This is the first in a series of newsletter articles and web site blogs in which I will discuss the impact of COVID-19 on my legal practice and the legal system in Massachusetts.

In this article I’d like to describe my law practice during this unprecedented time. In subsequent articles I’ll focus on how the pandemic has impacted the courts and legal procedures.

I am writing this at 8:30 in the morning in my sweats, having a leisurely cup of coffee, petting my three, large dogs who are vying for snuggling room. I am an early riser, typically up by 5 a.m., but with courts effectively closed, I don’t have to rush to review overnight court-related documents prior to an early morning hearing. Instead of rushing off to court I respond to emails from the previous night and watch online seminars focused on some of the more cutting edge legal issues and case law brought to the fore by COVID-19.

I’m fortunate that, in addition to my office in downtown Taunton, I have a home office where I’m able to take advantage of technology and conduct a lot of my work remotely when not meeting clients or being in court. Social distancing has not been too difficult with call forwarding and cloud-based systems allowing my staff and me to communicate by phone or email and share documents. While I have video conferencing capabilities, most of my clients prefer talking on the phone or using email. A divorce mediation case I’m starting this week will be via Zoom.

Instead of preparing for court appearances, I now prepare for telephonic hearings, future courts dates and resolving cases. In fact, I have a very complicated telephonic restraining order hearing next week that includes an ongoing divorce, DCF, GAL , video evidence and several witnesses. Presenting a case without the ability to be there in person and without video capabilities is requiring a lot of out-of-the-box planning.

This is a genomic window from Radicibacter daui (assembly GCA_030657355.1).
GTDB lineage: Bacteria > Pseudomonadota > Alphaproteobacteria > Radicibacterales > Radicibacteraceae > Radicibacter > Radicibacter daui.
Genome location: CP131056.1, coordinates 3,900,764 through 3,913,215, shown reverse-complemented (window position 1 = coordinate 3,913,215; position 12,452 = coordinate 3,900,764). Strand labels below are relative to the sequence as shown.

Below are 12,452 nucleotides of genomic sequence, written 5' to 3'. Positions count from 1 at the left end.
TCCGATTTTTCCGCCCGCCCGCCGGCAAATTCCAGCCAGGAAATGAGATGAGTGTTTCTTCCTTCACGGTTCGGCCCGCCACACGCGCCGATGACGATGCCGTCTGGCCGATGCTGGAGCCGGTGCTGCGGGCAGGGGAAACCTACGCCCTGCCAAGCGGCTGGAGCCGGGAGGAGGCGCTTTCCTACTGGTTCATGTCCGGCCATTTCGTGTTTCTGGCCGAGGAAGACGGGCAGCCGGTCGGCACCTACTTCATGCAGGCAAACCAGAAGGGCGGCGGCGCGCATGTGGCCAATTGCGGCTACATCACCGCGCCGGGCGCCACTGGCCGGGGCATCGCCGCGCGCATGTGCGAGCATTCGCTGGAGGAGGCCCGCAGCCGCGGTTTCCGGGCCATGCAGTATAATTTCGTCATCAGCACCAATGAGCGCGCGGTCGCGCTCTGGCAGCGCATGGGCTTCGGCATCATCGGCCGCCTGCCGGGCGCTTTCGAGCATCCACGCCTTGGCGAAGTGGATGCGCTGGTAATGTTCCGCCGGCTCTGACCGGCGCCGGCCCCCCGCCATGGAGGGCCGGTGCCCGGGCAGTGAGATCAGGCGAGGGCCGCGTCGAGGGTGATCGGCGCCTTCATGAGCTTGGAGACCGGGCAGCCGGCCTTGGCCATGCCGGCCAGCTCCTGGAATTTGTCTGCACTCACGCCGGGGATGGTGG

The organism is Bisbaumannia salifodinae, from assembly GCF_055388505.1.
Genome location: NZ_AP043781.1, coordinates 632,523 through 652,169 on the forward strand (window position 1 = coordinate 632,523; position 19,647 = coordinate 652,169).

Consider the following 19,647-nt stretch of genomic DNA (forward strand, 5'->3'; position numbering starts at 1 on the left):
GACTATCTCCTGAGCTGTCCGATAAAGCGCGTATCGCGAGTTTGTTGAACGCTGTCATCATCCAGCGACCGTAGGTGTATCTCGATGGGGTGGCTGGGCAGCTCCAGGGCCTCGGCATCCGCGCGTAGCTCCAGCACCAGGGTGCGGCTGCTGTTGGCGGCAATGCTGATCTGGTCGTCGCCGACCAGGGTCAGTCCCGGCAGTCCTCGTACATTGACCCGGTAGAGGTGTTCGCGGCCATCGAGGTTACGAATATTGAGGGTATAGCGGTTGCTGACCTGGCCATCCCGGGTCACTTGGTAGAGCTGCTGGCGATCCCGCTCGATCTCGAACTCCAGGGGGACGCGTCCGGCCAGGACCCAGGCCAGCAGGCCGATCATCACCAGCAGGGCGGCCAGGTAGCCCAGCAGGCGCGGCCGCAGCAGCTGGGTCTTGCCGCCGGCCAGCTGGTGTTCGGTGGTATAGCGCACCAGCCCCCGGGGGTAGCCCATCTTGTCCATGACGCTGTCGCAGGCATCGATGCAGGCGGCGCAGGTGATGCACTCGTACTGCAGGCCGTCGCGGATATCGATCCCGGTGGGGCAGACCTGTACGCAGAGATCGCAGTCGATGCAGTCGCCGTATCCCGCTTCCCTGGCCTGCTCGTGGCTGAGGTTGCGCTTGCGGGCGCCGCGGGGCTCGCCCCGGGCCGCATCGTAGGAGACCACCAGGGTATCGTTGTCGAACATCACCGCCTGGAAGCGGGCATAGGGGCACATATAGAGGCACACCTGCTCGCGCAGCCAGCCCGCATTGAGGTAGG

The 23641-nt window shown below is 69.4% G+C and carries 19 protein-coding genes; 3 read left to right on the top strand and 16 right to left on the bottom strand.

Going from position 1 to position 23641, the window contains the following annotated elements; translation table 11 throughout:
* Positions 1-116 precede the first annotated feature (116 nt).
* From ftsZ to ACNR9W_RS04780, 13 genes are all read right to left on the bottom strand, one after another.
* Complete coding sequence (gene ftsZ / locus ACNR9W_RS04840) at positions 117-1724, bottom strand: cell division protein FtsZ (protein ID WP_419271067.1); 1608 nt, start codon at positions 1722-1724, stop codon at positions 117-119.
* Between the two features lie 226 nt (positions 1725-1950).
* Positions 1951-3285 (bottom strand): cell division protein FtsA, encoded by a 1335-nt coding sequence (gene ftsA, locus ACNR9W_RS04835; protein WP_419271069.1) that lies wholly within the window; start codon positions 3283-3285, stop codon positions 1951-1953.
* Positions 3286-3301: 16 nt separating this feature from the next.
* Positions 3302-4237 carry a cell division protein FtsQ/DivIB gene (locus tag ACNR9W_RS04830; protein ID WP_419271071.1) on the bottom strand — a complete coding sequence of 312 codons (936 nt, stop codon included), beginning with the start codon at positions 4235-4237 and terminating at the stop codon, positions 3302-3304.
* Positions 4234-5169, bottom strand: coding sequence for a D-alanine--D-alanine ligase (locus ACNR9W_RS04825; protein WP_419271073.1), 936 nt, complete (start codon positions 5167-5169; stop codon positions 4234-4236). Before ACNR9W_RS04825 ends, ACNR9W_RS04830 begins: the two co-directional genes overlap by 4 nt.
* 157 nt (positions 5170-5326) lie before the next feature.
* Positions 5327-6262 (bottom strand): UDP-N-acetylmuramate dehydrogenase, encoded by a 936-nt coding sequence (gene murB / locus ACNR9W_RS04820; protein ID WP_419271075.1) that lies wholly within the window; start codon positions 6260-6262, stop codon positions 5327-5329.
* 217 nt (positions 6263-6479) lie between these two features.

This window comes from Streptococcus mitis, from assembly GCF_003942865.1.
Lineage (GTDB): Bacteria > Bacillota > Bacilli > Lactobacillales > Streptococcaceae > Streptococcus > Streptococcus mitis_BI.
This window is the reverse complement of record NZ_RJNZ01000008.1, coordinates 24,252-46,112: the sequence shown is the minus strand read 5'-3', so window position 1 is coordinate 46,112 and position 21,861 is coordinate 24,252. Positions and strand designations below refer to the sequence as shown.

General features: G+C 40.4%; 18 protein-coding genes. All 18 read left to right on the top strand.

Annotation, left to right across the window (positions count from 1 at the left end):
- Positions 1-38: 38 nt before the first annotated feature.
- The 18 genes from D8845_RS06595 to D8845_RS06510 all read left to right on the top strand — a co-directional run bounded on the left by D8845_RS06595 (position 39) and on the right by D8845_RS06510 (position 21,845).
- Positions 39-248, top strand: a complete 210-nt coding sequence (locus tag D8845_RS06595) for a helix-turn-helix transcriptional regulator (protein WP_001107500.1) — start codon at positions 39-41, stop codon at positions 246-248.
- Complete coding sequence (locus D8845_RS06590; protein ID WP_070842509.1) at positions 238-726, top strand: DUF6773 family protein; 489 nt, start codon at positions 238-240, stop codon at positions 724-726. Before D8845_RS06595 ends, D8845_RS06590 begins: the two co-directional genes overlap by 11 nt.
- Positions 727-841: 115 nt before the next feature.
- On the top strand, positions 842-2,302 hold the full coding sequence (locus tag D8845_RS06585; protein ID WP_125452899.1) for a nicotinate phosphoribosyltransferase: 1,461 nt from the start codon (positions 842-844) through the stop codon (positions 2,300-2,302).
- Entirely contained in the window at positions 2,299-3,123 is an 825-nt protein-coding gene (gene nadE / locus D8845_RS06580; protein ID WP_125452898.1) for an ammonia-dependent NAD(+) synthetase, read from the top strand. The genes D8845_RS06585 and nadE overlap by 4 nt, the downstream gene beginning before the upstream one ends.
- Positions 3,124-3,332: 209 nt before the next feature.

I spend a lot of my time speaking with my clients about their options (or, given the court closures, lack of options). Sometimes I’ve been able to resolve cases through informal discussions with the other parties or with DCF. Today I’m finishing up a draft of a divorce agreement that was facilitated because all parties and their attorneys were able to work reasonably.

In addition to altering court procedures and availability, COVID-19 has presented new and unique challenges related to social distancing and child custody. I have clients who have issues related to high risk caregivers, perceived inadequate social distancing by caregivers, and closed supervised parenting centers and DCF supervision. I try to bring parties together based on reasonableness and common sense and only file actions in court as a last resort.

The pandemic has motivated people to work on their estate planning, including wills, durable power of attorney and health care proxies. Addressing this gives people some peace of mind especially in these chaotic times. This is a fairly quick process and relatively inexpensive for most of my clients.